‘Front Row Kids’ and values have taken over our courts, by Glenn Reynolds.
In the wake of the 2016 presidential election, we heard a lot about America’s division into two mutually hostile camps: a largely coastal, urban party run by educated elites, and a largely rural and suburban “flyover country” party composed of people who did not attend elite schools and who do not see themselves as dependent on those who do. This divide is more fundamental than mere partisan identification, as there are Democrats and Republicans in both groups.
One of the best formulations of this division comes from photographer Chris Arnade, who has spent years documenting the lives of America’s forgotten classes.
In his characterization, America is split between the “Front Row Kids” — who did well in school; moved to managerial, financial or political jobs; and see themselves as the natural rulers of their fellow citizens — and the “Back Row Kids,” who placed less emphasis on school; and who resent the pretensions and bossiness of the Front Row Kids.
While teaching constitutional law after the election, it occurred to me that though the Back Row Kids can elect whomever they want as president, senators or representatives, there is one branch of the federal government (and all state governments) that is, more or less by its nature, limited to Front Row Kids: the judiciary. …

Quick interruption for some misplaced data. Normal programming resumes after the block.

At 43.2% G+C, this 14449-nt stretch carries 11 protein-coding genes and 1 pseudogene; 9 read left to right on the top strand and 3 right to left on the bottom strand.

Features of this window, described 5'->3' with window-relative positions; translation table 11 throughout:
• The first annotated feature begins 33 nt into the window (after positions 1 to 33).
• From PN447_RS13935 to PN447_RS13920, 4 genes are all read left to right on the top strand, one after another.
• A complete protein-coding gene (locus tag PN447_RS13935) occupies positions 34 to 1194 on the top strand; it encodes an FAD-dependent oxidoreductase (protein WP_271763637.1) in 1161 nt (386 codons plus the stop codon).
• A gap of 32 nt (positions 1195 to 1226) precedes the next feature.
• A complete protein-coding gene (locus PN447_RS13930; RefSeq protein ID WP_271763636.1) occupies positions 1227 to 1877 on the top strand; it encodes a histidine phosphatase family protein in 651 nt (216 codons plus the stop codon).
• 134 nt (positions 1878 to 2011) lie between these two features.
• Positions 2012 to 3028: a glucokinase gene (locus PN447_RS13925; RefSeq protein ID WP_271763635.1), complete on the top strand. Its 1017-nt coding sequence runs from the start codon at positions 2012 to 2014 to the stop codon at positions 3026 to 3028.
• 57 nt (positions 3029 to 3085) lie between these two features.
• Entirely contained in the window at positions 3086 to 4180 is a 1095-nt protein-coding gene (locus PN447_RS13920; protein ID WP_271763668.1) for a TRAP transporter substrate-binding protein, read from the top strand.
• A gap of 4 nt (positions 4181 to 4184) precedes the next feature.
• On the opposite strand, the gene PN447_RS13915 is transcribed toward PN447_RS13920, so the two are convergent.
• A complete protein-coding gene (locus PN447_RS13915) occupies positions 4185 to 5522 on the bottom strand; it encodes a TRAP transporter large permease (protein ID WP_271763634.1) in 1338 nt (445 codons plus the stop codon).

The judicial branch has been the domain of people who are not merely highly educated, but educated in the particular way that law schools educate. They are, in short, Front Row Kids of the first order.
After realizing that, my march through the decisions of the Warren court and its successors took on a different flavor. Again and again, seen through the lens of this class divide, important decisions look like decisions on behalf of the Front Row Kids.
In the famous Goldberg v. Kelly case granting due-process hearings before the termination of welfare benefits, the Supreme Court looks to have been holding on behalf of poor and uneducated people. Yet it turns out that the actual beneficiaries are the highly educated: social workers and lawyers who are paid out of welfare agency budgets. Likewise, the court’s treatment of everything from reproductive rights to legislative apportionment has reflected Front Row priorities.
Meanwhile, the Supreme Court has become more and more elite. Increasingly, judges aren’t just law school graduates, they’re graduates of the most elite law schools. And that goes double for the Supreme Court, where everyone is a graduate of Harvard or Yale except for Ruth Bader Ginsburg, who got her degree from that scrappy Ivy League upstart Columbia.
There’s nothing wrong with thoroughbreds as such, and if the court decided only narrow technical issues of law none of this would matter. But some of the most important social issues of the day come before the court, and given its members’ insularity, the problem is not just that Back Row America’s values won’t be considered — it’s that the court might not even realize it’s ignoring them.
Judicial activism now means that the US Supreme Court decides some government policies.
But the members of the Court are chosen for their narrow technical skills. They do not represent people, or have wide and diverse backgrounds.
The current tool was not designed for its new job. Something has to give.